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Ferrari patents all-wheel drive EV layout

Drawings suggest the first pure electric Ferrari will use four independent motors and up to three gears

By Sam Sheehan / Tuesday, January 28, 2020

New Ferrari patent applications in Europe suggest the Italian car maker is working on an independent all-wheel drive system for its first electric vehicle. The drawings indicate that the 2025 machine will sport two centrally-mounted motors on the front and two outboard motors at the rear, suggesting the car will have a rear-bias in power distribution and be capable of full torque vectoring.

The patents, which were discovered by a Taycan EV Forum user, describe a three-gear drive system that would give Ferrari’s first pure EV one more ration than the new Porsche Taycan, which tops out at 161mph. It’s likely that such a transmission would be located on the rear axle, giving Ferrari the option to extend the top speed of its two-seater and indicating that, in this design at least, the rear axle would take responsibility for the high-speed stuff without input from the likely single-speed motors at the front. It’s certainly a tried and tested formula – the SF90’s twin motors stop providing drive after 137mph.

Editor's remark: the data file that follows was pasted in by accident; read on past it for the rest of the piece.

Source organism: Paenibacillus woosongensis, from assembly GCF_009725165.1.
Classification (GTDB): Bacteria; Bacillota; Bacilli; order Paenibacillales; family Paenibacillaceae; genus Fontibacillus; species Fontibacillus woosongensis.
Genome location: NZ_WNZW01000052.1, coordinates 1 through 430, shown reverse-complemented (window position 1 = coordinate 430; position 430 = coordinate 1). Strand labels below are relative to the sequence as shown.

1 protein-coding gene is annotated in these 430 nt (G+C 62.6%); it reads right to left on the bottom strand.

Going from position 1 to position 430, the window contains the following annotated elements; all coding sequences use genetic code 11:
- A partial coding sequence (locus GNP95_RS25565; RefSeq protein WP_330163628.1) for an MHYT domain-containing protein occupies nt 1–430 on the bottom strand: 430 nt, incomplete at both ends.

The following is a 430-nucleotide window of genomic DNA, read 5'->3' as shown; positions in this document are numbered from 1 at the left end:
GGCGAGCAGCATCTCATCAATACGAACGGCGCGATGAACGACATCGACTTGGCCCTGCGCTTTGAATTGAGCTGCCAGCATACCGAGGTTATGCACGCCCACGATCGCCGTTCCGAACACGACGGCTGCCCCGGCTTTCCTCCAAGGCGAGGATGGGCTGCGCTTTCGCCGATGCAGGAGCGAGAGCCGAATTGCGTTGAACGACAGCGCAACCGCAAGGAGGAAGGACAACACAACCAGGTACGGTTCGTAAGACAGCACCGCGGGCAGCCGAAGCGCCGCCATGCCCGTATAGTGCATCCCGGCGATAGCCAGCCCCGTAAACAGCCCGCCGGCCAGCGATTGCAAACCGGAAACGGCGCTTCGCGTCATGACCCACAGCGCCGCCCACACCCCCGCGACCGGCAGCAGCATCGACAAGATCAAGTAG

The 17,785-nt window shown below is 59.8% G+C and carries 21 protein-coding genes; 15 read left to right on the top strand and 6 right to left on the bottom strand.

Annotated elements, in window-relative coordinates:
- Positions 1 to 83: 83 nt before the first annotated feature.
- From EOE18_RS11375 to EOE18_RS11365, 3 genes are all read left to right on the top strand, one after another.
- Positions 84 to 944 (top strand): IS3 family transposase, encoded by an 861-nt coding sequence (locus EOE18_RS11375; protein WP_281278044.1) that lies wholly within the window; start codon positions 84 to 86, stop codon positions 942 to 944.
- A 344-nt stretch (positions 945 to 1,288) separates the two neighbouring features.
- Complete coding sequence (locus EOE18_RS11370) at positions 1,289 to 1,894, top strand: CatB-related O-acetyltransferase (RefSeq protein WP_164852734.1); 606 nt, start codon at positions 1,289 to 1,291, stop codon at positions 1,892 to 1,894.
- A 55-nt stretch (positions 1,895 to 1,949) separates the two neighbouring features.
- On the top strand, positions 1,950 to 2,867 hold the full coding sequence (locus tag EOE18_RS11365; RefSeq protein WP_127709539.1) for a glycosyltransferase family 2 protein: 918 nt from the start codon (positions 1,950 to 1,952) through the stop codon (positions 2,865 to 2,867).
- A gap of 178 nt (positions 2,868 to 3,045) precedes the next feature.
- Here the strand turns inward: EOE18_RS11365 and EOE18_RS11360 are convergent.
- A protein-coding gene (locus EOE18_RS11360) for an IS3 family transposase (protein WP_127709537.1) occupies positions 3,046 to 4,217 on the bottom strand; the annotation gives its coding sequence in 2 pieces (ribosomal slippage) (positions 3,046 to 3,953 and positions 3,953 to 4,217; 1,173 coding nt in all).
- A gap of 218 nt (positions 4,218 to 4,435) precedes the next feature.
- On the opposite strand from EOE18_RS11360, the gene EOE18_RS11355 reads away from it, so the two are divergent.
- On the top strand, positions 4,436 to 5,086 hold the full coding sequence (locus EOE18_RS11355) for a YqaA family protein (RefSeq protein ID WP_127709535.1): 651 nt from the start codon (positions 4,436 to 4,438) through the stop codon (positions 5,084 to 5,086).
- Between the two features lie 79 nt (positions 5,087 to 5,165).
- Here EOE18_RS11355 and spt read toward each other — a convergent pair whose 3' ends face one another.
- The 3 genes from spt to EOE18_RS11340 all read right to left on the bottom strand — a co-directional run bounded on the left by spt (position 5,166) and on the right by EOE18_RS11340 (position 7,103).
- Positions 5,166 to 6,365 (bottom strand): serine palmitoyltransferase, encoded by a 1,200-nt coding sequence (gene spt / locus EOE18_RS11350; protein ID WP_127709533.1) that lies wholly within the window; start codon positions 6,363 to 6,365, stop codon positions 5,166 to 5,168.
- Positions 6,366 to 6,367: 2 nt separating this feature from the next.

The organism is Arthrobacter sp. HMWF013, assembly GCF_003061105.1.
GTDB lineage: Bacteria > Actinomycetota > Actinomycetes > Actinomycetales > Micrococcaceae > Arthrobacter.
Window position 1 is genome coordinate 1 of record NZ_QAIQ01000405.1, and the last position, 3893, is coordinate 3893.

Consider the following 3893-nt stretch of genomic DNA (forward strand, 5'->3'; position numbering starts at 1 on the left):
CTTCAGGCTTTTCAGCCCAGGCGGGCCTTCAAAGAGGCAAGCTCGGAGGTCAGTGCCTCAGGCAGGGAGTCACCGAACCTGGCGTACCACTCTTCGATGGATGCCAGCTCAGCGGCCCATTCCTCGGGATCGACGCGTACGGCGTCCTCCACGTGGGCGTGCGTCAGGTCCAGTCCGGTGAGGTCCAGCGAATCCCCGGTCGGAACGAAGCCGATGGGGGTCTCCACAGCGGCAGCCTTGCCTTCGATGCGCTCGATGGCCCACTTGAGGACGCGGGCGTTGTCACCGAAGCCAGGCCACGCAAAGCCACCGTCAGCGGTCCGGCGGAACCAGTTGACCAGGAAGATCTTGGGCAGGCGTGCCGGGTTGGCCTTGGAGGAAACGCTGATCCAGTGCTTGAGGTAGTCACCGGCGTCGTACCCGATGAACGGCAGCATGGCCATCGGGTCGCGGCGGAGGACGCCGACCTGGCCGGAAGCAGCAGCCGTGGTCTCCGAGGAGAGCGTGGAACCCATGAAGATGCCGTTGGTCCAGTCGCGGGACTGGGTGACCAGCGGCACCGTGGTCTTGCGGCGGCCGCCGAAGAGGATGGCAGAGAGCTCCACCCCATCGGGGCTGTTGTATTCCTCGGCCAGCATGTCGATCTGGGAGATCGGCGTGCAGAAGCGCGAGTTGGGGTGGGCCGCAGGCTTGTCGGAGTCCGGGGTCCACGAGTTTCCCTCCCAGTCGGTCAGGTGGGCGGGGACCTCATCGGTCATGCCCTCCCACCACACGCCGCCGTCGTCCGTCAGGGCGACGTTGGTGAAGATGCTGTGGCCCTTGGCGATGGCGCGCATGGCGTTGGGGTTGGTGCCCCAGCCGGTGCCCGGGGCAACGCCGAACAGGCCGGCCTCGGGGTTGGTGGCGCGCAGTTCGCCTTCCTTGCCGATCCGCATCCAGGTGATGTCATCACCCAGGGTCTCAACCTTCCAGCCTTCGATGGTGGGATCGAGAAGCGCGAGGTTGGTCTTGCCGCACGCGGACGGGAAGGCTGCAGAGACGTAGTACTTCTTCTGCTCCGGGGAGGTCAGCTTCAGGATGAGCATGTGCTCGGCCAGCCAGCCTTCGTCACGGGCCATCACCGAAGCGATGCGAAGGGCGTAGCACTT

It should be noted that these drawings and descriptions appear to patent multiple options for the brand’s first EV, suggesting a diverse range of future applications rather than a specific focus on any one model. That said, the single layout illustration of a two-seater places the passengers almost dead centre of the car and evenly between the driven axles, indicating a focus on optimal weight distribution. No surprises there. Ferrari’s drawings locate each battery pack close to its corresponding drive unit, too, and there’s mention of the technology’s use in hybrid models, meaning the layout is probably best described as modular. It’s likely Ferrari’s first EV will be more 2+2 grand tourer than two-seat supercar.

Our expectations for the combined setup are, naturally, extremely high. A car with a near 50:50 weight distribution and proper independent torque vectoring – which, don’t forget, ought to leave even the advanced torque-splitting abilities of the F8 Tributo’s axles looking comparably sluggish – tuned by the experts in Maranello has enormous potential. Whether that overcomes the lack of flat-plane V8 or V12 in a Ferrari is another question – but as with the company’s first SUV, there’s a fair chance that anyone lucky enough to find themselves on the wait list will already be in possession of the ‘good stuff’. 

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